What’s Going on with Oil?

Monday, April 20th marked a historic day for oil and gas – for the first time in history, the price per barrel (BBL) fell below $0. Since the US is the largest producer of oil in the world, this could appear devastating to GDP, oil and gas jobs, and the overall economy. However, the simple price per barrel does not tell the whole story.

When the price of West Texas Intermediate (WTI) crude was quoted as negative, the price referred to the May futures contract. Futures trading helps to predict the price of a commodity and to steady cash flow for the producer, but the owner of the contract is still obligated to take possession of the product when the contract expires. With prices already sitting at remarkably low figures over the past few weeks, many of the large consumers have maxed out their storage facilities (primarily in Cushing, Oklahoma). Moreover, with consumer-demand being lower than usual, the supply is not diminishing at its normal rate.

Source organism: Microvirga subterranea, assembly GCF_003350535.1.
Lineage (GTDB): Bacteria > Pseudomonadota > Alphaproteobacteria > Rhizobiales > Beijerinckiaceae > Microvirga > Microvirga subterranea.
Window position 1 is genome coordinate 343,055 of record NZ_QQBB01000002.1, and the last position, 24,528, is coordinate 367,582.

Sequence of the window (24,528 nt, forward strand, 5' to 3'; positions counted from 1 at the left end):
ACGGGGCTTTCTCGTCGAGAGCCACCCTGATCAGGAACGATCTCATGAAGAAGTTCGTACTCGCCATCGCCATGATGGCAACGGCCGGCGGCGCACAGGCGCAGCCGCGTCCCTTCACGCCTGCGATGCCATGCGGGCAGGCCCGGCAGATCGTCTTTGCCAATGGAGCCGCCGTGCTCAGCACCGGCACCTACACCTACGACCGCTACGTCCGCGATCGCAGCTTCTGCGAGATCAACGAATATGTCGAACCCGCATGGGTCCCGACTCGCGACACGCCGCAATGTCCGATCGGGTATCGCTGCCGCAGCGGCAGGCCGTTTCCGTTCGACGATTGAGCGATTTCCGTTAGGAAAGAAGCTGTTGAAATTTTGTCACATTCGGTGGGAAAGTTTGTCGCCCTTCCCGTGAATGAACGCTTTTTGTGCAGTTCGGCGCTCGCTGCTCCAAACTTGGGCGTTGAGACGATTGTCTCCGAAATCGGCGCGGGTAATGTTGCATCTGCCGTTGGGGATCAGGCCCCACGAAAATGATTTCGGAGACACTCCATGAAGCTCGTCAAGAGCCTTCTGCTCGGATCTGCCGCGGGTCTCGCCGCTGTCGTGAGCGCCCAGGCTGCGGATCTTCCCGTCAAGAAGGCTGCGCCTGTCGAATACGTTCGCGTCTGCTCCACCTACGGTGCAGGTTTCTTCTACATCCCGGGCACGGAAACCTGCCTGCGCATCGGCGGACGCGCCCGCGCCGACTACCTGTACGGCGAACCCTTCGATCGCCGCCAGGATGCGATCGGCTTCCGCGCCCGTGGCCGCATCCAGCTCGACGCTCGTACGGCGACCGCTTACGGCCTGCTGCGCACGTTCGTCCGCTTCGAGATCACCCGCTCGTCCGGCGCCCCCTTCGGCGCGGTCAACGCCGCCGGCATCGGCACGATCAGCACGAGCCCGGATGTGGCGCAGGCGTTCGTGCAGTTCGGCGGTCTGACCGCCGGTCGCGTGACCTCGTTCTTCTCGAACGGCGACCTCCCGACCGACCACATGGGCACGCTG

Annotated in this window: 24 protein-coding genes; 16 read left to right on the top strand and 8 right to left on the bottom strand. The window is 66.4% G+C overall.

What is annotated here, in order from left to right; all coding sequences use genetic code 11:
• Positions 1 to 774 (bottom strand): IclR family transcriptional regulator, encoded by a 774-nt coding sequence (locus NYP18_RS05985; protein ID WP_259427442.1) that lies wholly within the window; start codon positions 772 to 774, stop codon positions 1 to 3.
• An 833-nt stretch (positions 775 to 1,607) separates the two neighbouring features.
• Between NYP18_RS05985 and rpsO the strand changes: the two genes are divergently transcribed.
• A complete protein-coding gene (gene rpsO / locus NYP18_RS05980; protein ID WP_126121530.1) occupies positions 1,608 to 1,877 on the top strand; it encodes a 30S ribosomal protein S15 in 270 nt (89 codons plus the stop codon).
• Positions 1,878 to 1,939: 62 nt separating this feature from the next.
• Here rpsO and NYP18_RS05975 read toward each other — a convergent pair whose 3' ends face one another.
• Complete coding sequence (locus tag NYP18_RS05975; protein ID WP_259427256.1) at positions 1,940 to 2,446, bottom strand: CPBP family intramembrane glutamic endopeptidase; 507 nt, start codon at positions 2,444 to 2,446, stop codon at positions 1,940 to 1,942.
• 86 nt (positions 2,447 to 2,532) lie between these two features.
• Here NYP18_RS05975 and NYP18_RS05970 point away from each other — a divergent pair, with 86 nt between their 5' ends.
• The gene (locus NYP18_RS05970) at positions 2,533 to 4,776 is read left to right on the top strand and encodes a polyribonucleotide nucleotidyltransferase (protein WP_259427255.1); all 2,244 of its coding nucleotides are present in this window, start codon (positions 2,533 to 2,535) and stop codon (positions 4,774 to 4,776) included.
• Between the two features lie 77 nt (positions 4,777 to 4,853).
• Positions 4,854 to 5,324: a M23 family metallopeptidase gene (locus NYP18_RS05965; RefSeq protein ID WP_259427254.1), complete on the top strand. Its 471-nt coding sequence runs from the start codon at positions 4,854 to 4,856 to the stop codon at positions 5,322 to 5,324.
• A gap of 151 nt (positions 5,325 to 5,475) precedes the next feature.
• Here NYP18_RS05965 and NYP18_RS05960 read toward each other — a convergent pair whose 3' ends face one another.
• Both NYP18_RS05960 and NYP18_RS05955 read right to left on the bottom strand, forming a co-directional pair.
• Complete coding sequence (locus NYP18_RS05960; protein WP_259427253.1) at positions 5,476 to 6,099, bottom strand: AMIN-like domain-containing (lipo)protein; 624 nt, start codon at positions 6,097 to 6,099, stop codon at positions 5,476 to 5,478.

Since yesterday was the final day before the expiration of May contracts, many traders did not have the capacity to store new barrels of oil and were desperate to off-load their contracts. Thus, futures traders had to pay a third party to take possession of expiring contracts and the barrels of oil, creating a negative price for crude oil.

Although the decline in oil price is concerning, negative prices are not expected to become a trend. For the June contracts, the price of WTI crude has fallen by approximately 20% but still remains at around $15 per barrel as of this morning (April 21st).